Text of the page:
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Italian doctor Paolo Zamboni made world news with his experimental treatment for MS, which immediately prompted calls for studies. (Alessandro Vincenzi/Alessandro Vincenzi/The Globe and Mail)
Italian doctor Paolo Zamboni made world news with his experimental treatment for MS, which immediately prompted calls for studies. (Alessandro Vincenzi/Alessandro Vincenzi/The Globe and Mail)

Health agency dampens MS patients' hopes by rejecting clinical trials Add to ...

The federal agency that funds health-care research says it is too soon to begin clinical trials on a contentious new treatment for multiple sclerosis, deflating the hopes of many patients who want to believe it will end their suffering.

The Canadian Institutes of Health Research on Tuesday recommended a wait-and-see approach to the so-called liberation therapy, citing "an overwhelming lack of scientific evidence" that it works, that it is safe, and that the theory behind it is sound. The recommendation is not binding, however, and Health Minister Leona Aglukkaq will announce Wednesday how the federal government intends to proceed.

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That sets up the possibility of a troubling disconnect between Ottawa and some provinces on the MS treatment. The government of Saskatchewan has said that it will pay to test the procedure pioneered by Italian doctor Paolo Zamboni, and that it "remains committed to funding proposals for clinical trials, should the research community bring them forward," said Kathy Young, communications director for Premier Brad Wall.

"There are clinical trials being done in the States; there are clinical trials being done all over the place, except in Canada," she said. "So we believe, since we have the highest per capita incidence [of the disease in Canada] we need to either rule out MS liberation as a tool that will help people with MS - or not."

Teresa Woo of McLennan, Alta., who has suffered with MS for 16 years, is frustrated that the federal agency wants to move slowly.

"People are desperate," she said. "Even if it doesn't help everybody, people will take anything. These doctors, if they had a family member with MS, I can almost 100-per-cent guarantee that they would want to give it a try for their family member."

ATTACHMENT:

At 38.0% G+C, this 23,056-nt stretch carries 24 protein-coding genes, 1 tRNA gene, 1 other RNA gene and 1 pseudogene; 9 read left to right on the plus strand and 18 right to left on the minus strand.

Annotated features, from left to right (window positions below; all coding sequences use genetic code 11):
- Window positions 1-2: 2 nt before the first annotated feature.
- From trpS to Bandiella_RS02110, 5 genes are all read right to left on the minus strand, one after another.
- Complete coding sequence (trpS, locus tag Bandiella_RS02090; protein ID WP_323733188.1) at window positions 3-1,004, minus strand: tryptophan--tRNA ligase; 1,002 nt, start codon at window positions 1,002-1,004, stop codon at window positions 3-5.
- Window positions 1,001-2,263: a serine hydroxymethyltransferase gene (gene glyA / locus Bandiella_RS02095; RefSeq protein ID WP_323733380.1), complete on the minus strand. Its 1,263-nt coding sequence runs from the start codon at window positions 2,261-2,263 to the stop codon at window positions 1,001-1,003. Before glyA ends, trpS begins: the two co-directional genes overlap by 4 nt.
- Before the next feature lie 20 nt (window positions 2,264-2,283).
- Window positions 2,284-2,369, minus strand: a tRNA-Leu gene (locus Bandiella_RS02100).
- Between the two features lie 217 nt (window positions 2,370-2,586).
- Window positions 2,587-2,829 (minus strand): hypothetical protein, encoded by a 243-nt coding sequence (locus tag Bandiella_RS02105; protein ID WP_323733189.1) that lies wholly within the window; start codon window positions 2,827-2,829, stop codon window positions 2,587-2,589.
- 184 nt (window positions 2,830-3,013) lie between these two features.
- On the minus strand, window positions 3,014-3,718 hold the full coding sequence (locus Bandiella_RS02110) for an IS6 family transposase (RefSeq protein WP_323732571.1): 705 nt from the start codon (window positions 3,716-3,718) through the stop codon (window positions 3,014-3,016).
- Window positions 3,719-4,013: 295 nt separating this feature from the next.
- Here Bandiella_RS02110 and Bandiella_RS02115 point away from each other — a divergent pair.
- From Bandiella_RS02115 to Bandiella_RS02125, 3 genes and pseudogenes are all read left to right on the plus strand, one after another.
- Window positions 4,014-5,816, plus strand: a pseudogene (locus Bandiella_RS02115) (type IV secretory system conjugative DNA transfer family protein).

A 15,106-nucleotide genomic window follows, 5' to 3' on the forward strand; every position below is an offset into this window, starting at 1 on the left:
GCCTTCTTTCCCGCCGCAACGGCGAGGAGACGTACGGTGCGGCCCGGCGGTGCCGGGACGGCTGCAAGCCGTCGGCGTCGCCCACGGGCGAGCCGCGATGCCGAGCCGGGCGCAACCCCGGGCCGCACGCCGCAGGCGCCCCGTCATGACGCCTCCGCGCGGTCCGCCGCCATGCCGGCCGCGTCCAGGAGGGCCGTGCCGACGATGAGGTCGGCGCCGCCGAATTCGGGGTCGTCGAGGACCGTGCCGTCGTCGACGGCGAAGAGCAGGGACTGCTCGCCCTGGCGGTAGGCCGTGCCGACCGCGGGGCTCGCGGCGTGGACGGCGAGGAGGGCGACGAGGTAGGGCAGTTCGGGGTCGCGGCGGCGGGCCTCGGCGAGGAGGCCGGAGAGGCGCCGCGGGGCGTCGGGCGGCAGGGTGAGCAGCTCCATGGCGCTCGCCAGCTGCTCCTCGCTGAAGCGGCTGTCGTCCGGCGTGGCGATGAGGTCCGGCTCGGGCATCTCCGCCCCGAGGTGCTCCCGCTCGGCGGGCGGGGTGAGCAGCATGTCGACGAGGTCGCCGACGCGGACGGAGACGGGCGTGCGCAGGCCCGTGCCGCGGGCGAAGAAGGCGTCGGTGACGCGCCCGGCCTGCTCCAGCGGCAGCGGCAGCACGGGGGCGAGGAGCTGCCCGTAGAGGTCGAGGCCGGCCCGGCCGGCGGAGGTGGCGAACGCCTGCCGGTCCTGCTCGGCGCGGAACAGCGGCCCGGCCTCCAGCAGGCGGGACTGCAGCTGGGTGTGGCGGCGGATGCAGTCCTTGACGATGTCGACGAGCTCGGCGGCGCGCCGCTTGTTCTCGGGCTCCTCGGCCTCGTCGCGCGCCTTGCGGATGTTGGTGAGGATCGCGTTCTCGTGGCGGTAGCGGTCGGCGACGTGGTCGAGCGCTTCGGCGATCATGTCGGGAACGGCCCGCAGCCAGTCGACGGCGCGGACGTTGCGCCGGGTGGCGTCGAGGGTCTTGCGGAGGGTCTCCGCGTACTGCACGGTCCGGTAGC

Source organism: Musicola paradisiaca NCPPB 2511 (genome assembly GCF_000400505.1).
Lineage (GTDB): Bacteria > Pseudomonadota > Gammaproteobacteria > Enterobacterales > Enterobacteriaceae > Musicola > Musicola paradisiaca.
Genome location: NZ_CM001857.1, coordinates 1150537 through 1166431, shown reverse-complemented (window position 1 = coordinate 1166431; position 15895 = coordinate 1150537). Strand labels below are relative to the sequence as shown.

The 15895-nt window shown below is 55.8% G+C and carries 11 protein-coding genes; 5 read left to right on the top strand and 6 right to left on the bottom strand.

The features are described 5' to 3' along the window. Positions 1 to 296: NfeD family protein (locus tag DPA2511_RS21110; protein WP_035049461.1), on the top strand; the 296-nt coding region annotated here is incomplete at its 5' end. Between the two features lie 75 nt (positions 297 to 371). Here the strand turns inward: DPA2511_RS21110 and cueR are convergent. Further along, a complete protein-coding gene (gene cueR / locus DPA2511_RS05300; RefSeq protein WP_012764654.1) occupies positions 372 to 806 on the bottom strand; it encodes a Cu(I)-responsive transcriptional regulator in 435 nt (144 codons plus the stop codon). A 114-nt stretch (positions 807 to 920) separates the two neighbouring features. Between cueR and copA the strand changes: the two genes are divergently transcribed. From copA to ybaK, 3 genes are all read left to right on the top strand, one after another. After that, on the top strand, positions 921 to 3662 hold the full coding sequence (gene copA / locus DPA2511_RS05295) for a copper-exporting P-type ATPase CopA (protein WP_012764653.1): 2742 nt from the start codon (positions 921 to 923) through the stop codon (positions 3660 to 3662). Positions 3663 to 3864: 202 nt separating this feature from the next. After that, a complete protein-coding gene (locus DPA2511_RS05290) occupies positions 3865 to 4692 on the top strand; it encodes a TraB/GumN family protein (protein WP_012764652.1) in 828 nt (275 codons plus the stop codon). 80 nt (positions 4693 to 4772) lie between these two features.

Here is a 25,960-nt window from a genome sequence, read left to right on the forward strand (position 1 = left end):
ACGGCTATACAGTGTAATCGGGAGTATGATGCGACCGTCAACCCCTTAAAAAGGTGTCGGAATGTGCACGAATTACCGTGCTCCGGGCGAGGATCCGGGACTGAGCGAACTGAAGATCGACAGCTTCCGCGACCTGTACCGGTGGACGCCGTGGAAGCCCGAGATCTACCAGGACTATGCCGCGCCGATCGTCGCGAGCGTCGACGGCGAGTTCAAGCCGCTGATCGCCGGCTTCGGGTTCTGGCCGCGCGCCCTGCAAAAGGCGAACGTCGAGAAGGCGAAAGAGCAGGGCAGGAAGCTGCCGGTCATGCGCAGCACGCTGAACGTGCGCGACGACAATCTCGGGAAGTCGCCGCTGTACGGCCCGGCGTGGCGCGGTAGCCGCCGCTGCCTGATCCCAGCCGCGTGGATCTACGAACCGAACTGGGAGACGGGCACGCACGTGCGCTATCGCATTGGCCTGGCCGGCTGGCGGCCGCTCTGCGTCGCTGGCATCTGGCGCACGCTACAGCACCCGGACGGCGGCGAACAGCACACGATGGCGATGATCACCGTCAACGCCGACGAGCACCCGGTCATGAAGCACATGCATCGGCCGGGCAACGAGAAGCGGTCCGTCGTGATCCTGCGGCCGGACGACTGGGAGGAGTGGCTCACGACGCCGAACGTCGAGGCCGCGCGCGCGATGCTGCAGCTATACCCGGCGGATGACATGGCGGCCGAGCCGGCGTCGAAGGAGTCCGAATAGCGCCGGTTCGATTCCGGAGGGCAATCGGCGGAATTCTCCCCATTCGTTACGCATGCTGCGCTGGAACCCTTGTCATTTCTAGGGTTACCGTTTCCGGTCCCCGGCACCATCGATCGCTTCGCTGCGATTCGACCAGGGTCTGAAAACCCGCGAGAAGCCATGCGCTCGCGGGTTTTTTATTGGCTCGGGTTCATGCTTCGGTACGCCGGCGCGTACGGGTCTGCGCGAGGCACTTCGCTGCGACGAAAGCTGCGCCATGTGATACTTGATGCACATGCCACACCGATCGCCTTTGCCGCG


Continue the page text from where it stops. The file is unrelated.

Liberation therapy has been hotly contested among MS patients since Dr. Zamboni published a study suggesting the disease is a vascular disorder caused by vein blockages that lead to a buildup of iron, rather than an autoimmune disease. He argued that it could be treated with a simple surgical procedure - angioplasty.

But Alain Beaudet, president of the Canadian Institutes of Health Research, told a news conference on Tuesday that a gathering of North American experts convened by his agency last week agreed that there is "an overwhelming lack of scientific evidence on the safety and the efficacy of the procedure." Nor is there evidence of a link between vein drainage and MS, Dr. Beaudet said.

To test Dr. Zamboni's hypothesis, the Multiple Sclerosis Society of Canada has agreed to spend $2.4-million to fund seven research projects that will examine the relationship between the flow of blood through the veins and the nerve-wasting illness.

Dr. Beaudet has told Ms. Aglukkaq that she should ask a panel composed of the principal investigators of each of those studies funded by the MS Society to make recommendations about future clinical trials based on their findings.

The experts brought together by the CIHR are dubious about the results of Dr. Zamboni's research.

"Dr. Zamboni submitted his work to a scientific journal," Dr. Beaudet said. "It's not a top-rated scientific journal. I think my colleagues will agree that it was a second-tier scientific journal."

There is no objective evidence to prove that the procedure is effective, said Dr. Beaudet. Patients who have received the treatment often say they feel better or less fatigued, he said. But no studies have proved that they have undergone physical changes such as increased muscle tone or reduced frequency of relapse, he said.

Diana Gordon, a multiple sclerosis patient who lives in Barrie, Ont., described the decision of the CIHR against immediate clinical trials as "maddening."

Ms. Gordon paid $7,000, plus her travel expenses, to have the procedure in June. Since then, she said, her symptoms have disappeared. "I have been feeling fantastic and I ride my bike every day," she said.

As for Ms. Woo, she said she would love to get sensation back in the bottom of her feet - something she has not felt for years. But she can't afford the cost of getting the liberation therapy abroad.

"If I had the money, I would be so gone, it wouldn't be funny," Ms. Woo said. "If it doesn't work, that's fine. But what if it does? As far as I'm concerned, Dr. Zamboni has proved it works enough of the time to take the chance."

 

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